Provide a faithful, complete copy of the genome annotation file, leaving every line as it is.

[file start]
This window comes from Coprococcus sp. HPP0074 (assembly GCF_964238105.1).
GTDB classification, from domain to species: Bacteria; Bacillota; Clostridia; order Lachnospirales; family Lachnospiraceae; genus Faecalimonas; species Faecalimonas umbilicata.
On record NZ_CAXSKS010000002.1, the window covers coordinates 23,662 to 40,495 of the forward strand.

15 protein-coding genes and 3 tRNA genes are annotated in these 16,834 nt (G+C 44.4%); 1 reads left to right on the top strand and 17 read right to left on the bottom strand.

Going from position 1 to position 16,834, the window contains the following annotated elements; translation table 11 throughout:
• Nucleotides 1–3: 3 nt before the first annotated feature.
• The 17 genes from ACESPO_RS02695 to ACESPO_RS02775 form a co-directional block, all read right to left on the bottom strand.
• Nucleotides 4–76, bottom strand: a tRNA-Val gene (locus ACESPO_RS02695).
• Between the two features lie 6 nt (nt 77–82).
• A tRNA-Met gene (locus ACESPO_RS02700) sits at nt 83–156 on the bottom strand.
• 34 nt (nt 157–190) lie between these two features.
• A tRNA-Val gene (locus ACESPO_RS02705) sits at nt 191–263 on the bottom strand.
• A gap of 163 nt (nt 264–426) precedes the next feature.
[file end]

This window comes from Coprococcus sp. HPP0074 (assembly GCF_964238105.1).
GTDB classification, from domain to species: Bacteria; Bacillota; Clostridia; order Lachnospirales; family Lachnospiraceae; genus Faecalimonas; species Faecalimonas umbilicata.
On record NZ_CAXSKS010000002.1, the window covers coordinates 23,662 to 40,495 of the forward strand.

15 protein-coding genes and 3 tRNA genes are annotated in these 16,834 nt (G+C 44.4%); 1 reads left to right on the top strand and 17 read right to left on the bottom strand.

Going from position 1 to position 16,834, the window contains the following annotated elements; translation table 11 throughout:
• Nucleotides 1–3: 3 nt before the first annotated feature.
• The 17 genes from ACESPO_RS02695 to ACESPO_RS02775 form a co-directional block, all read right to left on the bottom strand.
• Nucleotides 4–76, bottom strand: a tRNA-Val gene (locus ACESPO_RS02695).
• Between the two features lie 6 nt (nt 77–82).
• A tRNA-Met gene (locus ACESPO_RS02700) sits at nt 83–156 on the bottom strand.
• 34 nt (nt 157–190) lie between these two features.
• A tRNA-Val gene (locus ACESPO_RS02705) sits at nt 191–263 on the bottom strand.
• A gap of 163 nt (nt 264–426) precedes the next feature.